Pneumonia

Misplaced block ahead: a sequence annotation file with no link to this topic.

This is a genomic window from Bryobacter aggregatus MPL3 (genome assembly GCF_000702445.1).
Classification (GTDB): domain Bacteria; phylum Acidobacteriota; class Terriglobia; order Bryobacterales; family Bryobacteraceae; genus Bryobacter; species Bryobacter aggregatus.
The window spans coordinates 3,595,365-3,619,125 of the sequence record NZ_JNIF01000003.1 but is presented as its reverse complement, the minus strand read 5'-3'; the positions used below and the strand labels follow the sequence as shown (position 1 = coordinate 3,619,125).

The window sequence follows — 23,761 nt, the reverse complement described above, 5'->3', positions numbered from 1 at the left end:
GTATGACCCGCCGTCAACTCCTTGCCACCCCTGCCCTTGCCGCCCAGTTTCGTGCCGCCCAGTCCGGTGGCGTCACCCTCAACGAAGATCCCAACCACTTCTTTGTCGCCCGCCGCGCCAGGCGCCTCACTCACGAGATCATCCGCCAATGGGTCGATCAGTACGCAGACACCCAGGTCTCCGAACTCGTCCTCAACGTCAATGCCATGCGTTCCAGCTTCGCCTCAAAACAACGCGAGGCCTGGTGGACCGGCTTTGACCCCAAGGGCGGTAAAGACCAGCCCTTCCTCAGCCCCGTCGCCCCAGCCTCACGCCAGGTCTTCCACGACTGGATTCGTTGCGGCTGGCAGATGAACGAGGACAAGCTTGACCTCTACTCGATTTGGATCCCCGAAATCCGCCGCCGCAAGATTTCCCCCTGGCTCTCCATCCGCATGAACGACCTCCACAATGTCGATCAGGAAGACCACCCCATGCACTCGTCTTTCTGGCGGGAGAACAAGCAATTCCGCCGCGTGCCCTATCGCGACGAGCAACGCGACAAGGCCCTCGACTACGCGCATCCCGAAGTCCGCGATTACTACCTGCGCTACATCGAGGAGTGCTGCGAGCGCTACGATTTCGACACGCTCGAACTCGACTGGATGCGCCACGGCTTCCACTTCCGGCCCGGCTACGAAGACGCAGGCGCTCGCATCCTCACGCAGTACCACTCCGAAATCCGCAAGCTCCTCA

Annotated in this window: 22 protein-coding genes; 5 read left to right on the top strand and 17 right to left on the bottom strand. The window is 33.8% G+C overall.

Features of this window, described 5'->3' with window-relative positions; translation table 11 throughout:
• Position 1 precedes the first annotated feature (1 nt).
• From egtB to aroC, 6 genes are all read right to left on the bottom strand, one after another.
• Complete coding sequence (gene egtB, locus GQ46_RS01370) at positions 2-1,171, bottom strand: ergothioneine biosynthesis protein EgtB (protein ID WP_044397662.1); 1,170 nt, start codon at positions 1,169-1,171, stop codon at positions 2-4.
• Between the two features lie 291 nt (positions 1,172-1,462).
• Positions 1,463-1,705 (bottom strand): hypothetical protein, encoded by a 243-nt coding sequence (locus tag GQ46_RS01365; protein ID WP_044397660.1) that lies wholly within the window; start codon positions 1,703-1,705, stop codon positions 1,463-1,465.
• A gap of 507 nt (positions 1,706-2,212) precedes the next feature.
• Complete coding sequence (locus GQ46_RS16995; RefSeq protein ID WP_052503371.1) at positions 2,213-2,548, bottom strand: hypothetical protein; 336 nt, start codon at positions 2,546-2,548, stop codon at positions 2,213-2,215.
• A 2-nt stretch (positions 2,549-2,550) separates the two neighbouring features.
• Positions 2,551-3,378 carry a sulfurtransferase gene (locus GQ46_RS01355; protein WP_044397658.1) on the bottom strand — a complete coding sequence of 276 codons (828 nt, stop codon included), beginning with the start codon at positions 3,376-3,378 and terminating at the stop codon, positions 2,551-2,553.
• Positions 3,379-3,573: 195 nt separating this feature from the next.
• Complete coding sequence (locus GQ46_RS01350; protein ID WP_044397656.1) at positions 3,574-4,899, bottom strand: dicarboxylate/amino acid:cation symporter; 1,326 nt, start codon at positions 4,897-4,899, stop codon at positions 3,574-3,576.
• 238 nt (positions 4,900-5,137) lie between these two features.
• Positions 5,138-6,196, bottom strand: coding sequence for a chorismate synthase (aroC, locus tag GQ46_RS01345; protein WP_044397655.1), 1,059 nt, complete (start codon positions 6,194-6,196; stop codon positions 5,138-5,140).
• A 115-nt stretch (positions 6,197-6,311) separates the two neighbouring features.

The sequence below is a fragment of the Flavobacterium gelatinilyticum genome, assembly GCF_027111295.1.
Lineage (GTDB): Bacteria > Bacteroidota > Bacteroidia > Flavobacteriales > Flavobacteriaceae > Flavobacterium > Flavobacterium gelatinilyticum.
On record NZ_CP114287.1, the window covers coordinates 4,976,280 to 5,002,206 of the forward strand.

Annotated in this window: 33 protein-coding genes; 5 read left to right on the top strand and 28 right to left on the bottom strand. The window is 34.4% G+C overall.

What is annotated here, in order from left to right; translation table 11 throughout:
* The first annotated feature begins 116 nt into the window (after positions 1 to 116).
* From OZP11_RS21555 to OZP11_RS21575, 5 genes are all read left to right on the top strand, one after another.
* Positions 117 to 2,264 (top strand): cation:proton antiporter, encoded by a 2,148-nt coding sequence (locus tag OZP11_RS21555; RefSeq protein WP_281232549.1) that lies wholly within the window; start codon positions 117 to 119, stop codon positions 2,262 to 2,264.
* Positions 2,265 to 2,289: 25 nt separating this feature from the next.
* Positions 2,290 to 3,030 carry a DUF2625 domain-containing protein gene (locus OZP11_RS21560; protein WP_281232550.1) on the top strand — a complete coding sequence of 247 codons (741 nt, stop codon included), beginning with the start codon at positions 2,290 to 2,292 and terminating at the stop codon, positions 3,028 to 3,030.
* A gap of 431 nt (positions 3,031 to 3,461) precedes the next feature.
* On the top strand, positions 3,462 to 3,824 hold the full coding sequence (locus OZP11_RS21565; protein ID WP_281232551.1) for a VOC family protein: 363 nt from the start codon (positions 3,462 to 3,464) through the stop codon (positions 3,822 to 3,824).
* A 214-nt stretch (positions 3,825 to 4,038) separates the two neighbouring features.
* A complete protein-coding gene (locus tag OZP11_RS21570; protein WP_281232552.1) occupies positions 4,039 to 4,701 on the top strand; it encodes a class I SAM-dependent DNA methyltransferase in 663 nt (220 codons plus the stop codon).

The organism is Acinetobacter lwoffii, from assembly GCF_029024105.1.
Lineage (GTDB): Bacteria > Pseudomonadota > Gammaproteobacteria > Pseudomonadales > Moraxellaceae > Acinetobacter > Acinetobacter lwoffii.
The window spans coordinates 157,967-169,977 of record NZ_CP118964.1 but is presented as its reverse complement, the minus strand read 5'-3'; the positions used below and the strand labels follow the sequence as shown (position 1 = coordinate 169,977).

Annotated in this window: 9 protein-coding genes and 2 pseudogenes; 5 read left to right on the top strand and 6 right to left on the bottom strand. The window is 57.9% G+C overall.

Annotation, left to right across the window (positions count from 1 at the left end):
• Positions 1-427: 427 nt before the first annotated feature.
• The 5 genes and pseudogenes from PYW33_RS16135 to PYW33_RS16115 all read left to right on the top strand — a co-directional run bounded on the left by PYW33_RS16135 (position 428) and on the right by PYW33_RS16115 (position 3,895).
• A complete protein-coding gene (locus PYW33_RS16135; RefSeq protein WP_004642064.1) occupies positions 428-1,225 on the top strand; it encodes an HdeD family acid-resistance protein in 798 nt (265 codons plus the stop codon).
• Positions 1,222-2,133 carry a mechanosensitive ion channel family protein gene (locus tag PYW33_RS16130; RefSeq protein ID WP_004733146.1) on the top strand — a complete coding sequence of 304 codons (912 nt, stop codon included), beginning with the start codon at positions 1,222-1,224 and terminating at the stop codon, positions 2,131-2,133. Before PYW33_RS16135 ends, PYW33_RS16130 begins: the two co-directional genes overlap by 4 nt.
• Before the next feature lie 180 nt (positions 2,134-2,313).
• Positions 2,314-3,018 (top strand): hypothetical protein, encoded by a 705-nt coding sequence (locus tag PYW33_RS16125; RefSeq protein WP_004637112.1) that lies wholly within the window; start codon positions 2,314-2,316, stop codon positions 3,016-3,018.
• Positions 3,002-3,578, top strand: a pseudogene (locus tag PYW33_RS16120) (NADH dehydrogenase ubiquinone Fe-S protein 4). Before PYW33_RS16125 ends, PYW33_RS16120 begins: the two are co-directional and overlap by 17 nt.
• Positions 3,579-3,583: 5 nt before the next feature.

Inflammation of the lung, the terminal sections of the air passages, and the tissue in between, usually caused by bacteria or viruses, sometimes by a fungus. In the alveoli, oxygen is removed from inhaled air and replaced with carbon dioxide. In pneumonia inflammation cells and fluid accumulate, with the result that the alveoli cannot fill properly with air, making the process of breathing difficult. The cause of the disease reaches lung tissue in inhaled air, or via the blood from an inflamed area elsewhere in the body. In the presence of factors that increase the risk of pneumonia it can be advisable to vaccinate the patient against influenza; this is particularly important for older people or chronic bronchitis and asthma sufferers. Inflammation can also occur (obstruction pneumonia) if a branch of the air passages is constricted by a tumour, inflammation or a foreign body (a peanut, for example). Aspiration or swallowing pneumonia can occur through the inhalation of pus or a piece of inflamed tissue, after a tonsillectomy for example. Disorders in the swallowing process can also cause this form of pneumonia. The first signs of pneumonia are often cold shivers and a rapid rise in body temperature. If the source of infection is a virus, pneumonia is usually preceded by a cold or influenza. A mixture of pus and mucus forms in the lungs as a result of the inflammation reaction, and this is coughed up as sputum which is clear, yellowish-green or rust-brown according to the cause of the illness; it can also contain pus or blood. Local irritation of lung tissue can occur, causing pain in the side or chest, particularly when the patient breathes deeply or coughs. In cases of infection with certain bacteria, cold sores often occur at the same time. Pneumonia is treated with antibiotics, and the patient usually recovers within two to three weeks. Regular knocking on the chest helps in coughing up the sputum; sometimes excess pus has to be removed by suction. A rise in the patient’s temperature during treatment suggests a complication such as pleurisy, empyema or sepsis (blood poisoning). It is customary to perform laboratory tests on blood and expectorated sputum in cases of pneumonia. If complications occur, further tests are necessary, such as bronchoscopy, CAT scan of the chest, or bronchography (contrast X- rays of the air passages).

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